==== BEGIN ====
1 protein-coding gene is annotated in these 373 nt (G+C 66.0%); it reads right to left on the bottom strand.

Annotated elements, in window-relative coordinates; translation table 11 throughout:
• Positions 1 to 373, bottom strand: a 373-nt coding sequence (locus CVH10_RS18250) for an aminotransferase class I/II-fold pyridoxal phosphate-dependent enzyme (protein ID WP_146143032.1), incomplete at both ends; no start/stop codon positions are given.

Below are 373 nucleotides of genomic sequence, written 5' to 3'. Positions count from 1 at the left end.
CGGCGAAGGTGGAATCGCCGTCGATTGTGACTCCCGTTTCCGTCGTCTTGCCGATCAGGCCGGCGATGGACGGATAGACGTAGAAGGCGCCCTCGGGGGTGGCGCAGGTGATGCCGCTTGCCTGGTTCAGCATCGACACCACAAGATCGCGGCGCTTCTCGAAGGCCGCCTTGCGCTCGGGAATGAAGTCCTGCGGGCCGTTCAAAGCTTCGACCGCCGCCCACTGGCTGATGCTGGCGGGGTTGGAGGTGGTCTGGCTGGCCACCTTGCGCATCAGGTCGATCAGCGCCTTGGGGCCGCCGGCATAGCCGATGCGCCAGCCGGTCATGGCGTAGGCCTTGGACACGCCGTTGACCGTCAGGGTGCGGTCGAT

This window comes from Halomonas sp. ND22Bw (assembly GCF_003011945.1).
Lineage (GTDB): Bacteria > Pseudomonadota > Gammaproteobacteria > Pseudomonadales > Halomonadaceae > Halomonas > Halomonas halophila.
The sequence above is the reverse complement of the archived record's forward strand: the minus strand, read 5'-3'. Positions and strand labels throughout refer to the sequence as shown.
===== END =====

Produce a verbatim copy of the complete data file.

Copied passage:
1 protein-coding gene is annotated in these 373 nt (G+C 66.0%); it reads right to left on the bottom strand.

Annotated elements, in window-relative coordinates; translation table 11 throughout:
• Positions 1 to 373, bottom strand: a 373-nt coding sequence (locus CVH10_RS18250) for an aminotransferase class I/II-fold pyridoxal phosphate-dependent enzyme (protein ID WP_146143032.1), incomplete at both ends; no start/stop codon positions are given.

Below are 373 nucleotides of genomic sequence, written 5' to 3'. Positions count from 1 at the left end.
CGGCGAAGGTGGAATCGCCGTCGATTGTGACTCCCGTTTCCGTCGTCTTGCCGATCAGGCCGGCGATGGACGGATAGACGTAGAAGGCGCCCTCGGGGGTGGCGCAGGTGATGCCGCTTGCCTGGTTCAGCATCGACACCACAAGATCGCGGCGCTTCTCGAAGGCCGCCTTGCGCTCGGGAATGAAGTCCTGCGGGCCGTTCAAAGCTTCGACCGCCGCCCACTGGCTGATGCTGGCGGGGTTGGAGGTGGTCTGGCTGGCCACCTTGCGCATCAGGTCGATCAGCGCCTTGGGGCCGCCGGCATAGCCGATGCGCCAGCCGGTCATGGCGTAGGCCTTGGACACGCCGTTGACCGTCAGGGTGCGGTCGAT

This window comes from Halomonas sp. ND22Bw (assembly GCF_003011945.1).
Lineage (GTDB): Bacteria > Pseudomonadota > Gammaproteobacteria > Pseudomonadales > Halomonadaceae > Halomonas > Halomonas halophila.
The sequence above is the reverse complement of the archived record's forward strand: the minus strand, read 5'-3'. Positions and strand labels throughout refer to the sequence as shown.